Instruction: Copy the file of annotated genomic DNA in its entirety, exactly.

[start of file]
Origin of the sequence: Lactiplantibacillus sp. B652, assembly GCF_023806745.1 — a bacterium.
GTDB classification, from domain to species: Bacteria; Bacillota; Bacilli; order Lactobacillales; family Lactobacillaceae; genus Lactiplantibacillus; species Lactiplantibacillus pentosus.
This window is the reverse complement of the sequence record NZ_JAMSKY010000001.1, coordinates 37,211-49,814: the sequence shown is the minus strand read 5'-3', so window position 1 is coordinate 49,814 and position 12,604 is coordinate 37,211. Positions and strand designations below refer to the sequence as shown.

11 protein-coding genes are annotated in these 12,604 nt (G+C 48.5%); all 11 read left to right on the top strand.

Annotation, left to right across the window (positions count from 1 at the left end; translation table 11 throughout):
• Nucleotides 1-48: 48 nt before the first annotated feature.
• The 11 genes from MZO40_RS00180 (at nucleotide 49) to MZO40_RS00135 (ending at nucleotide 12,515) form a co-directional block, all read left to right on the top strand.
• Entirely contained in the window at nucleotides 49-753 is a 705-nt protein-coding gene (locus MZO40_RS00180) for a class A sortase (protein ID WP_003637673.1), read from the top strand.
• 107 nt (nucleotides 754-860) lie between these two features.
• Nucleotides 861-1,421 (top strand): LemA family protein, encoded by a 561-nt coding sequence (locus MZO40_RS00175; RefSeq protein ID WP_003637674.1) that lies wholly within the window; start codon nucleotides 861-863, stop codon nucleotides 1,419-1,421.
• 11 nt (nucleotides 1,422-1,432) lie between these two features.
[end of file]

Origin of the sequence: Lactiplantibacillus sp. B652, assembly GCF_023806745.1 — a bacterium.
GTDB classification, from domain to species: Bacteria; Bacillota; Bacilli; order Lactobacillales; family Lactobacillaceae; genus Lactiplantibacillus; species Lactiplantibacillus pentosus.
This window is the reverse complement of the sequence record NZ_JAMSKY010000001.1, coordinates 37,211-49,814: the sequence shown is the minus strand read 5'-3', so window position 1 is coordinate 49,814 and position 12,604 is coordinate 37,211. Positions and strand designations below refer to the sequence as shown.

11 protein-coding genes are annotated in these 12,604 nt (G+C 48.5%); all 11 read left to right on the top strand.

Annotation, left to right across the window (positions count from 1 at the left end; translation table 11 throughout):
• Nucleotides 1-48: 48 nt before the first annotated feature.
• The 11 genes from MZO40_RS00180 (at nucleotide 49) to MZO40_RS00135 (ending at nucleotide 12,515) form a co-directional block, all read left to right on the top strand.
• Entirely contained in the window at nucleotides 49-753 is a 705-nt protein-coding gene (locus MZO40_RS00180) for a class A sortase (protein ID WP_003637673.1), read from the top strand.
• 107 nt (nucleotides 754-860) lie between these two features.
• Nucleotides 861-1,421 (top strand): LemA family protein, encoded by a 561-nt coding sequence (locus MZO40_RS00175; RefSeq protein ID WP_003637674.1) that lies wholly within the window; start codon nucleotides 861-863, stop codon nucleotides 1,419-1,421.
• 11 nt (nucleotides 1,422-1,432) lie between these two features.